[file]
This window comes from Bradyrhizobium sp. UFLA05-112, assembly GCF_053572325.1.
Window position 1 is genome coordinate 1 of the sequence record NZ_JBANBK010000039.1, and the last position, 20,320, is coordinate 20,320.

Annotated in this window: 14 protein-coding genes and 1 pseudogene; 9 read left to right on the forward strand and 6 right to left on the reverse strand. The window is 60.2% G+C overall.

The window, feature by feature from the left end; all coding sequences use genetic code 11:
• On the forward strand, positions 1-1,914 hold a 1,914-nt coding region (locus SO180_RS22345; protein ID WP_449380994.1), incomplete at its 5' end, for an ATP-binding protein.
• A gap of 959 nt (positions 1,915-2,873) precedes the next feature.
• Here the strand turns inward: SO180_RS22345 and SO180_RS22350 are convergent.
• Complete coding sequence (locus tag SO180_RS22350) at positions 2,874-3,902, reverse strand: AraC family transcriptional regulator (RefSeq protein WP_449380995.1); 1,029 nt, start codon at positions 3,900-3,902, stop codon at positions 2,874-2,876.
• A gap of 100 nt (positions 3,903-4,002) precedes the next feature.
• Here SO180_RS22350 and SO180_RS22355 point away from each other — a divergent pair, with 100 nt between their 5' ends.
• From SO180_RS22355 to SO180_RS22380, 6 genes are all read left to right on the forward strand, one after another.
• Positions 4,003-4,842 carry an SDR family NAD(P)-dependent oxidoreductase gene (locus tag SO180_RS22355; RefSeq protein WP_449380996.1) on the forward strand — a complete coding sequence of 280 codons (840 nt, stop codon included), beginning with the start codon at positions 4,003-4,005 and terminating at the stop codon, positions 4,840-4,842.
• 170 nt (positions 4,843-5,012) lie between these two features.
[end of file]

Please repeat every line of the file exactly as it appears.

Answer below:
This window comes from Bradyrhizobium sp. UFLA05-112, assembly GCF_053572325.1.
Window position 1 is genome coordinate 1 of the sequence record NZ_JBANBK010000039.1, and the last position, 20,320, is coordinate 20,320.

Annotated in this window: 14 protein-coding genes and 1 pseudogene; 9 read left to right on the forward strand and 6 right to left on the reverse strand. The window is 60.2% G+C overall.

The window, feature by feature from the left end; all coding sequences use genetic code 11:
• On the forward strand, positions 1-1,914 hold a 1,914-nt coding region (locus SO180_RS22345; protein ID WP_449380994.1), incomplete at its 5' end, for an ATP-binding protein.
• A gap of 959 nt (positions 1,915-2,873) precedes the next feature.
• Here the strand turns inward: SO180_RS22345 and SO180_RS22350 are convergent.
• Complete coding sequence (locus tag SO180_RS22350) at positions 2,874-3,902, reverse strand: AraC family transcriptional regulator (RefSeq protein WP_449380995.1); 1,029 nt, start codon at positions 3,900-3,902, stop codon at positions 2,874-2,876.
• A gap of 100 nt (positions 3,903-4,002) precedes the next feature.
• Here SO180_RS22350 and SO180_RS22355 point away from each other — a divergent pair, with 100 nt between their 5' ends.
• From SO180_RS22355 to SO180_RS22380, 6 genes are all read left to right on the forward strand, one after another.
• Positions 4,003-4,842 carry an SDR family NAD(P)-dependent oxidoreductase gene (locus tag SO180_RS22355; RefSeq protein WP_449380996.1) on the forward strand — a complete coding sequence of 280 codons (840 nt, stop codon included), beginning with the start codon at positions 4,003-4,005 and terminating at the stop codon, positions 4,840-4,842.
• 170 nt (positions 4,843-5,012) lie between these two features.